Posted by: Denis Drew | Nov 8, 2007 11:43:48 AM

What middle class? (from: TAP; "Who's to Blame for the Brave New Economy?")

The MEDIAN wage in this country is about $17/hr = about $680/wk before taxes -- while average income per hour if you throw in dividends, etc. comes to more like $35/hr. That's a lot of missing potential.

Does $680/wk sound like it would support a "middle class life"? And that's the median/typical American wage. How about the $7/hr Target or Walgreens worker? That is a catastrophe. (Last I looked $10/hr was the 10 percentile wage in Germany.)

Suppose we were somehow able to forecast to Americans of 1968 (when the federal minimum wage was $9.50/hr in today's money) that, by early 2007, a quarter of our workforce would be earning less than LBJs minimum wage -- what explanation do you think they would have conjured up: nuclear war, multiple depressions, Communism won :-)?

Would they have guessed American labor would allowed itself to become so helpless that it would have to take anything management dished out -- or that the media would allow labor to become so uninformed that it would not even know what was happening to it?

Guess what: a quarter of our population is now below a realistic poverty line (see the 2002 book Raise the Floor) -- not the official federal line based on three times the price of an emergency (cheapest possible) diet -- of all crackpot standards.

If the media -- and our progressive professors -- would just stop parroting the official poverty line and establish a line with realistic measurements -- just do that one thing --
it would revolutionize the labor discussion in this country overnight.

Posted by: Denis Drew | Nov 8, 2007 10:37:40 AM

Save federal retirement and health benefits -- with Medicare for all (from Real Clear w/Joe Conason)

Since the proportion of GDP going to Social Security payments will go from 4% today to 7% (max) 40 years out (and stay there for the foreseeable future) -- when, 40 years out, average incomes should have doubled, leaving 186% (!) of today's average income to splurge on everything else (not even counting the free gifts of better technology for the same price!) -- if anything the retirement age in America (where the population is growing not shrinking -- the latter being real European problem) should be gradually lowered and benefits could be painlessly hiked. [disclosure: I am 63.]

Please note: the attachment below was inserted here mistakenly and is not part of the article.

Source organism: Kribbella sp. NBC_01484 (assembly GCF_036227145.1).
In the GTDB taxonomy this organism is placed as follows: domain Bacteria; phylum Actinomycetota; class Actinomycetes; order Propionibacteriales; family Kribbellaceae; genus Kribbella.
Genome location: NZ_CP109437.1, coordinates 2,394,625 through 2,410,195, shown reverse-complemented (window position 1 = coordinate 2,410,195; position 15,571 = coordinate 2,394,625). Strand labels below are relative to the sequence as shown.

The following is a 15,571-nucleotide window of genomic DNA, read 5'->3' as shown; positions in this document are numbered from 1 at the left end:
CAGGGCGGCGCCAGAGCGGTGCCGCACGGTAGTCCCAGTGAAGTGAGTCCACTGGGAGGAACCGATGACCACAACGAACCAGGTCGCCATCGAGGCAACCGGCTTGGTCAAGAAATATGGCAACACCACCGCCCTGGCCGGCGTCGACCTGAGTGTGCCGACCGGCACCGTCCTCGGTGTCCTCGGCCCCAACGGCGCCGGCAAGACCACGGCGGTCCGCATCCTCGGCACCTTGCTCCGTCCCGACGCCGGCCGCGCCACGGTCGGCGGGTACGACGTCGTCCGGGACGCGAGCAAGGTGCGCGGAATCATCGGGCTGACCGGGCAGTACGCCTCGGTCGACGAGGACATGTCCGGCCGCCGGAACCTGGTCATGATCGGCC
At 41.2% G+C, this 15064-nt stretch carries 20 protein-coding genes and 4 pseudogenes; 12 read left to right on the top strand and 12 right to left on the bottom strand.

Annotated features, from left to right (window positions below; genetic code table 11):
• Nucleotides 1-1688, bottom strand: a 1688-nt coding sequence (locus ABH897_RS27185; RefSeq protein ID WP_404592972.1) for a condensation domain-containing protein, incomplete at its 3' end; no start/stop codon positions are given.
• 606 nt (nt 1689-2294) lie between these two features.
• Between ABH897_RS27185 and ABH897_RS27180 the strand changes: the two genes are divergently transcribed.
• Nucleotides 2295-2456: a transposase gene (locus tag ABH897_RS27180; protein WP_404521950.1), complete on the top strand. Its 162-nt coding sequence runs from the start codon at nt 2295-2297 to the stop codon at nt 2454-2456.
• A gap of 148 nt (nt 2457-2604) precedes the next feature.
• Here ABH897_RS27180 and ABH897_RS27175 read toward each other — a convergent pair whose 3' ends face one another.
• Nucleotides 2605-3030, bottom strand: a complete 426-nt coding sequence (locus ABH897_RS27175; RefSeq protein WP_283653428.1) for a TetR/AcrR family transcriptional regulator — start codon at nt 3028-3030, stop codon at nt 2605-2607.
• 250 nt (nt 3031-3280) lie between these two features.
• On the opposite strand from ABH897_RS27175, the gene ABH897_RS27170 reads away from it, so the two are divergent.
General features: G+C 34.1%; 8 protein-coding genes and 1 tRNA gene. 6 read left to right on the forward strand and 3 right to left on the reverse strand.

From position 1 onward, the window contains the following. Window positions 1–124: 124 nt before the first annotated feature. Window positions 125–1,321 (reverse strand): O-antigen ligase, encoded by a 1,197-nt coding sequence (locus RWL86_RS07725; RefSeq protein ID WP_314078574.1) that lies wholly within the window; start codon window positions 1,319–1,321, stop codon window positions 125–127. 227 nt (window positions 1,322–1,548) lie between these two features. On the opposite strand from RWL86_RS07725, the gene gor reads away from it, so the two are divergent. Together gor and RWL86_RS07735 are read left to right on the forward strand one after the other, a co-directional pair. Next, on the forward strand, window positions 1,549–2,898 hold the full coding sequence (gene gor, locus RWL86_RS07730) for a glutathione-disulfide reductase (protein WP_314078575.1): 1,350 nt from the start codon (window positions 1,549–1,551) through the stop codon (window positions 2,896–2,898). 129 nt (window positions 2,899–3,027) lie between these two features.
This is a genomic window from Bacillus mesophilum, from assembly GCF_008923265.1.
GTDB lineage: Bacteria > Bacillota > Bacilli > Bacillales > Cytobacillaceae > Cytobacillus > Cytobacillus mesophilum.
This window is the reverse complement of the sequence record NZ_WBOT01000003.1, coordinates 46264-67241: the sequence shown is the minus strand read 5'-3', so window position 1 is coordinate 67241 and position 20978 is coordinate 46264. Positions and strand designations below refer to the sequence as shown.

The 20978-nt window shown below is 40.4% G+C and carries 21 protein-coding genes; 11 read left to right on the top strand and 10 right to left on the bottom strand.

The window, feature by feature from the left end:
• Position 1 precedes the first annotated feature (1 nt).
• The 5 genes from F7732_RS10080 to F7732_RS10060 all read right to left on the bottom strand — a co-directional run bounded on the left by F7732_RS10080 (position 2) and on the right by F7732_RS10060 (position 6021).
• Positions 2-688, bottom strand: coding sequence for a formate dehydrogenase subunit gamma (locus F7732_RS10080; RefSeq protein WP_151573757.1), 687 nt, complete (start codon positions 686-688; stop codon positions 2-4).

The (non-complex) reality of the trust fund will become abundantly clear around 2017 when for the first time income tax will be used to cash "government owned bonds" to cover payroll tax shortfall.
This has happened before -- temporarily -- while waiting for Congress got around to a passing a modest increase in the payroll tax. This kind of -- temporary -- bridging a shortfall being a sensible purpose of even a (possibly much smaller) trust fund. On or around 2017 such bridging will become a permanent fixture -- the alternative being to begin raising payroll tax (I have heard) about one-tenth of one percent a year (as average income grows one and one-half percent a year).
While Social Security retirement is expected to soak up 7% of GDP, 40 years out, health care may take up 75% of GDP 80 years out (when average income -- which doubles every 40 years -- should have grown 400%). IOW, we would still have 100% of today's average income left over for everything else.

Per capita GDP grows 4 times as fast as population which is why Social Security was never a problem ( just what method you want to pay for it with) while health care costs are growing 5 times as fast as our ability to pay for it. Ergo, today's 15% of GDP spent on health care may grow to 20X (4 X 5) 80 years out -- 20 X the 15% of GDP soaked up by health care today or 300% of today's GDP, when GDP should have grown 400%.

The thing to do is get health care down to 200% of GDP, 80 years out, with Medicare for all (including underfunded Medicaid patients).

Purpose of this blog

The purpose of this blog (my first blog was is to have a place to record day to day emails and blog posts on other blogs -- while saving my "core" sample of posts for the On Same Page blog.

This way anyone who wants to review my core outlooks wont have to sail through a sea of hundreds or eventually thousands of posts on On Same Page -- while my thoughts from day to day will be still accessible on On Same Day.